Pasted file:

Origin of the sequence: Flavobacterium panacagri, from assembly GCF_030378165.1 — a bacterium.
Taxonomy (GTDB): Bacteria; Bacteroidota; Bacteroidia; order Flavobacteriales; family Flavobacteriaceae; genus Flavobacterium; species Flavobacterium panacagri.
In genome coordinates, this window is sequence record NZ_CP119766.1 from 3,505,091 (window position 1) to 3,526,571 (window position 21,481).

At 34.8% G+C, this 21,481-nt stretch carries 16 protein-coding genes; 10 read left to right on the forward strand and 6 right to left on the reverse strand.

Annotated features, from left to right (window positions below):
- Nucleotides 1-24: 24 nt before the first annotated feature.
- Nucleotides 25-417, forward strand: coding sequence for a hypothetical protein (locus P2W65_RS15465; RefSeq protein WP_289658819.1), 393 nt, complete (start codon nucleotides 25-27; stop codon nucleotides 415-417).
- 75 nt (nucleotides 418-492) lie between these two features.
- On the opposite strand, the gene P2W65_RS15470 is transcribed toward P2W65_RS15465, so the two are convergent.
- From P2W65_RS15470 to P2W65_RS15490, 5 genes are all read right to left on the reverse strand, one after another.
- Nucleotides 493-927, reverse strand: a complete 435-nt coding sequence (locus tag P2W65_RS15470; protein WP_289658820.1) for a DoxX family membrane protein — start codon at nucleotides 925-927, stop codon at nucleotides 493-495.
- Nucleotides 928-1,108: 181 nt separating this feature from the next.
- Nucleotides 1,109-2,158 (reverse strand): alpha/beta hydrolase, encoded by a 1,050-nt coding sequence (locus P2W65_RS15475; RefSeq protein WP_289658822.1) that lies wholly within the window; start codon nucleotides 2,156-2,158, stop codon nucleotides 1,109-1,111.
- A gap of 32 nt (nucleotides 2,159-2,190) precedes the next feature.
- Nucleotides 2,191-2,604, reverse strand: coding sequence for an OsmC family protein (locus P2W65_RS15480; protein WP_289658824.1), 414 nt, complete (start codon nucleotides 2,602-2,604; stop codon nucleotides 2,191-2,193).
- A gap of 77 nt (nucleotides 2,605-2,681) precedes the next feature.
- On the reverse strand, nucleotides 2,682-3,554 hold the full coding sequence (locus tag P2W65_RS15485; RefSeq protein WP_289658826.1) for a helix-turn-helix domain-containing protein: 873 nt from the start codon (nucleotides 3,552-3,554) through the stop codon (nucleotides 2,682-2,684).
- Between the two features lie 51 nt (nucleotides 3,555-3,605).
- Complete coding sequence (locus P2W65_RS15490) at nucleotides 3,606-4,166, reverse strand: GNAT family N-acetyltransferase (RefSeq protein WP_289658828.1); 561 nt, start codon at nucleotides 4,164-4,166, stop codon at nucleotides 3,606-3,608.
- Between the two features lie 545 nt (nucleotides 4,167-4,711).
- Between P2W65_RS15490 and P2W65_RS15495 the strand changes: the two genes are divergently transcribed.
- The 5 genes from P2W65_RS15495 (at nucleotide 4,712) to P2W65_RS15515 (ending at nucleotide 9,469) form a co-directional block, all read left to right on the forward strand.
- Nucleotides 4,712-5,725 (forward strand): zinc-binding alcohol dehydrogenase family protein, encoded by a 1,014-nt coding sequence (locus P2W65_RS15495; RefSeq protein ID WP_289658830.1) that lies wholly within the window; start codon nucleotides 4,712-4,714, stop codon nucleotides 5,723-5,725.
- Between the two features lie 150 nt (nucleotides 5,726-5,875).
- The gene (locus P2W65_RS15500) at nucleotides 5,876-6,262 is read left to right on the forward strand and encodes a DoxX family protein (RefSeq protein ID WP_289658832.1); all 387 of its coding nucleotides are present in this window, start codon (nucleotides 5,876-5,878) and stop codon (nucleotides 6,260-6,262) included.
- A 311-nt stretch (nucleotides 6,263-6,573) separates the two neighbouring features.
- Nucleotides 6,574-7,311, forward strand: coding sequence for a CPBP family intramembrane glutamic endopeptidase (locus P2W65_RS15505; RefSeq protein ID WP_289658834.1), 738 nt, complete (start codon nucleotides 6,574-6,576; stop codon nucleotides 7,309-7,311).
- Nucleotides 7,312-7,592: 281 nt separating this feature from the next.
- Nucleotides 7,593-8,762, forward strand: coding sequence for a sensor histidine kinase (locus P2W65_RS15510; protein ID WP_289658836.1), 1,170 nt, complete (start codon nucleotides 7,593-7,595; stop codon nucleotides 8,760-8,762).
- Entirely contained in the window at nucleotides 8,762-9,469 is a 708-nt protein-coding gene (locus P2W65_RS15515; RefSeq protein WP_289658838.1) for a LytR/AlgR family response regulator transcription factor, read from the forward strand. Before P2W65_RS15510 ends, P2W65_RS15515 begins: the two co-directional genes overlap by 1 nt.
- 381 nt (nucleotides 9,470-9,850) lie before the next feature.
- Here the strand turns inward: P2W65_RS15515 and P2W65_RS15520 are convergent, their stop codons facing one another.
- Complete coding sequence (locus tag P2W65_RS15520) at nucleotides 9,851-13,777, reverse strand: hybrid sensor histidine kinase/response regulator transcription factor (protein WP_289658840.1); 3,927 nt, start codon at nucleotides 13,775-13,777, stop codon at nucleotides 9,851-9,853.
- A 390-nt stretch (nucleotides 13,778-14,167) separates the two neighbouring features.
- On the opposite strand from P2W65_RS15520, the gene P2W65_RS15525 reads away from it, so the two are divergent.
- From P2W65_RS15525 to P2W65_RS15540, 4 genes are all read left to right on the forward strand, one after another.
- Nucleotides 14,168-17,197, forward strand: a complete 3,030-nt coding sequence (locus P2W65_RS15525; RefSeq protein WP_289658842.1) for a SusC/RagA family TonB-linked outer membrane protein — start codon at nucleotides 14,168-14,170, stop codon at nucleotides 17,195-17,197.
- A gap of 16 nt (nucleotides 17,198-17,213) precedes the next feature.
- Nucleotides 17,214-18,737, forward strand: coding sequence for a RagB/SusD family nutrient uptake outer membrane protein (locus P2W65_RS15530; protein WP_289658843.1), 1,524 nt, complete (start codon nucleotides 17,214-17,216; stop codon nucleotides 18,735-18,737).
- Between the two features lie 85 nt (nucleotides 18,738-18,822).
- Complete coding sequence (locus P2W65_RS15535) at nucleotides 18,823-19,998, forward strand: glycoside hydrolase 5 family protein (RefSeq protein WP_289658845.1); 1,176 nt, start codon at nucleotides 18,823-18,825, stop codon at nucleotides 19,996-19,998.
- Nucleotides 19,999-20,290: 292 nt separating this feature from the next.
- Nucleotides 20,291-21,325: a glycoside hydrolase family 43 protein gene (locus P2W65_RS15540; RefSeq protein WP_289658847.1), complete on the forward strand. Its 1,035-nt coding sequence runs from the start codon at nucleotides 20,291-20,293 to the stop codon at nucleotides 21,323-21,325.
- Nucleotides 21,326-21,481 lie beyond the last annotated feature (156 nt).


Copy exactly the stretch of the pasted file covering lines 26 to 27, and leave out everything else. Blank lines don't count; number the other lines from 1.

- A 311-nt stretch (nucleotides 6,263-6,573) separates the two neighbouring features.
- Nucleotides 6,574-7,311, forward strand: coding sequence for a CPBP family intramembrane glutamic endopeptidase (locus P2W65_RS15505; RefSeq protein ID WP_289658834.1), 738 nt, complete (start codon nucleotides 6,574-6,576; stop codon nucleotides 7,309-7,311).